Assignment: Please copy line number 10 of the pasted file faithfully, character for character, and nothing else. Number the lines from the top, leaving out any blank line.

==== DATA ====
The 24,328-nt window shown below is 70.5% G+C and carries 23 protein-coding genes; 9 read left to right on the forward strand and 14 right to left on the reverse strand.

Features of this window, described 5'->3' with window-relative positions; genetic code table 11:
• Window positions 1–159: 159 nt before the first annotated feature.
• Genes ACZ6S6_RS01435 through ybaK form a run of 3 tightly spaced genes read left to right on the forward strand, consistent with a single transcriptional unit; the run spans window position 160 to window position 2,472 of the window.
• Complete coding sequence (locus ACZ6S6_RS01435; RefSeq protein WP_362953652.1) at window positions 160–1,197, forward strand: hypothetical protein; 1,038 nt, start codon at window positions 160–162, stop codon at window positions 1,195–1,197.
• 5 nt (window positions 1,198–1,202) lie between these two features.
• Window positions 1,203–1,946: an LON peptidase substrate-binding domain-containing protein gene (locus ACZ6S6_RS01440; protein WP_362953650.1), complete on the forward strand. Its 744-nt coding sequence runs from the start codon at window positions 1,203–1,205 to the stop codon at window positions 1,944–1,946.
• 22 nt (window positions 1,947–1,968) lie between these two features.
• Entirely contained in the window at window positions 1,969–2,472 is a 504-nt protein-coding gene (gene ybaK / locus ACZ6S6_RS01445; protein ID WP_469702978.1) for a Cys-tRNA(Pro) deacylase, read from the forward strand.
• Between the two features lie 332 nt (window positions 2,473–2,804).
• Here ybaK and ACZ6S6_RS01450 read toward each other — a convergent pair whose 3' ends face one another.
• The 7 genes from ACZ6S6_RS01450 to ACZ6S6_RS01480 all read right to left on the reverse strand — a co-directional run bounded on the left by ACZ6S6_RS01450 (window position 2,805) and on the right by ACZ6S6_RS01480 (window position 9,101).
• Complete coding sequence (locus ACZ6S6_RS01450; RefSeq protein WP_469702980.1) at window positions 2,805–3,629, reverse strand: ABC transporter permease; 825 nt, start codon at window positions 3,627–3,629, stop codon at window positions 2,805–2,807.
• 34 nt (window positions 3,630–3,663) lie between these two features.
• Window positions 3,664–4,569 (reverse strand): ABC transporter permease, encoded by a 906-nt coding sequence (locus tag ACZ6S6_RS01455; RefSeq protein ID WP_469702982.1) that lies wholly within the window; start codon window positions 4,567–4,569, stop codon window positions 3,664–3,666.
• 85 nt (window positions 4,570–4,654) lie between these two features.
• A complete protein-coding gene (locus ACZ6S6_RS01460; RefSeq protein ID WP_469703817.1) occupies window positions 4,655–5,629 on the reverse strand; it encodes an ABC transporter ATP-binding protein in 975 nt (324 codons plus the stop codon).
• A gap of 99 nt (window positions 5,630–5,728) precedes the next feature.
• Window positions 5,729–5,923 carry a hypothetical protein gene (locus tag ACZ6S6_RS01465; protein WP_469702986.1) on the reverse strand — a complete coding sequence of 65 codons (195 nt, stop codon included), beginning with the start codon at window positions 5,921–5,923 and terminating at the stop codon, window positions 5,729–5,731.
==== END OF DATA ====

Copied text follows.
• Between the two features lie 332 nt (window positions 2,473–2,804).